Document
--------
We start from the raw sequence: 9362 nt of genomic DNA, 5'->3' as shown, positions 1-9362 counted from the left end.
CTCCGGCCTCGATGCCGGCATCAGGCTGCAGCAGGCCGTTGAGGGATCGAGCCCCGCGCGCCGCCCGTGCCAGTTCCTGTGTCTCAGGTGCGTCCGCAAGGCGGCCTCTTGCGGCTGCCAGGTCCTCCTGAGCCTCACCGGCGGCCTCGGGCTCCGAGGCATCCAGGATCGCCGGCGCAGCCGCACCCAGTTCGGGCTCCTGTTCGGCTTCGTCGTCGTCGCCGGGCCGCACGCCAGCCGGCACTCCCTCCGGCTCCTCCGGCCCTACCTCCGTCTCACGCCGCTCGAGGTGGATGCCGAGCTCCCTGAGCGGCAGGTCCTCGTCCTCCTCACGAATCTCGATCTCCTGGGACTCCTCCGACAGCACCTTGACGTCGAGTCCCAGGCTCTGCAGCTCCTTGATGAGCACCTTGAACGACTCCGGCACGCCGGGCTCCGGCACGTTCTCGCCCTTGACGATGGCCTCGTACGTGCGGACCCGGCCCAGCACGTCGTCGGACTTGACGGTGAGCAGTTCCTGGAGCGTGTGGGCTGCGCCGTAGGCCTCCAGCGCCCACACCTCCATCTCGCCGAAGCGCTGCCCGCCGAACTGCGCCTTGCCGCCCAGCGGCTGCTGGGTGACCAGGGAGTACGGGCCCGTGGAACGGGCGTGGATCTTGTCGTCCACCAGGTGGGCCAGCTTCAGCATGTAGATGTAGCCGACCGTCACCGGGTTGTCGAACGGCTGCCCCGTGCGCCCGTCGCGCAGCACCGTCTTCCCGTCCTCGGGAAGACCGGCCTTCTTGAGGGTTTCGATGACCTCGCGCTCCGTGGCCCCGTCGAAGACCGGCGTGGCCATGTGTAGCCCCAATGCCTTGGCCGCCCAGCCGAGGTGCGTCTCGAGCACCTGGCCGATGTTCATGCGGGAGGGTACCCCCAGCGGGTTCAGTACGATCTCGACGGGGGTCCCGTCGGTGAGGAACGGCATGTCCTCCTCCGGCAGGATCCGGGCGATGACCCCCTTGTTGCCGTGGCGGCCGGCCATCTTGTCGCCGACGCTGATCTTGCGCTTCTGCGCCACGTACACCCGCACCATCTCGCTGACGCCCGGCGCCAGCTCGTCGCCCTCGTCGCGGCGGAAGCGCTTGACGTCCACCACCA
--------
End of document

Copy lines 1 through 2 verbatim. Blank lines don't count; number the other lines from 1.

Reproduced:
We start from the raw sequence: 9362 nt of genomic DNA, 5'->3' as shown, positions 1-9362 counted from the left end.
CTCCGGCCTCGATGCCGGCATCAGGCTGCAGCAGGCCGTTGAGGGATCGAGCCCCGCGCGCCGCCCGTGCCAGTTCCTGTGTCTCAGGTGCGTCCGCAAGGCGGCCTCTTGCGGCTGCCAGGTCCTCCTGAGCCTCACCGGCGGCCTCGGGCTCCGAGGCATCCAGGATCGCCGGCGCAGCCGCACCCAGTTCGGGCTCCTGTTCGGCTTCGTCGTCGTCGCCGGGCCGCACGCCAGCCGGCACTCCCTCCGGCTCCTCCGGCCCTACCTCCGTCTCACGCCGCTCGAGGTGGATGCCGAGCTCCCTGAGCGGCAGGTCCTCGTCCTCCTCACGAATCTCGATCTCCTGGGACTCCTCCGACAGCACCTTGACGTCGAGTCCCAGGCTCTGCAGCTCCTTGATGAGCACCTTGAACGACTCCGGCACGCCGGGCTCCGGCACGTTCTCGCCCTTGACGATGGCCTCGTACGTGCGGACCCGGCCCAGCACGTCGTCGGACTTGACGGTGAGCAGTTCCTGGAGCGTGTGGGCTGCGCCGTAGGCCTCCAGCGCCCACACCTCCATCTCGCCGAAGCGCTGCCCGCCGAACTGCGCCTTGCCGCCCAGCGGCTGCTGGGTGACCAGGGAGTACGGGCCCGTGGAACGGGCGTGGATCTTGTCGTCCACCAGGTGGGCCAGCTTCAGCATGTAGATGTAGCCGACCGTCACCGGGTTGTCGAACGGCTGCCCCGTGCGCCCGTCGCGCAGCACCGTCTTCCCGTCCTCGGGAAGACCGGCCTTCTTGAGGGTTTCGATGACCTCGCGCTCCGTGGCCCCGTCGAAGACCGGCGTGGCCATGTGTAGCCCCAATGCCTTGGCCGCCCAGCCGAGGTGCGTCTCGAGCACCTGGCCGATGTTCATGCGGGAGGGTACCCCCAGCGGGTTCAGTACGATCTCGACGGGGGTCCCGTCGGTGAGGAACGGCATGTCCTCCTCCGGCAGGATCCGGGCGATGACCCCCTTGTTGCCGTGGCGGCCGGCCATCTTGTCGCCGACGCTGATCTTGCGCTTCTGCGCCACGTACACCCGCACCATCTCGCTGACGCCCGGCGCCAGCTCGTCGCCCTCGTCGCGGCGGAAGCGCTTGACGTCCACCACCA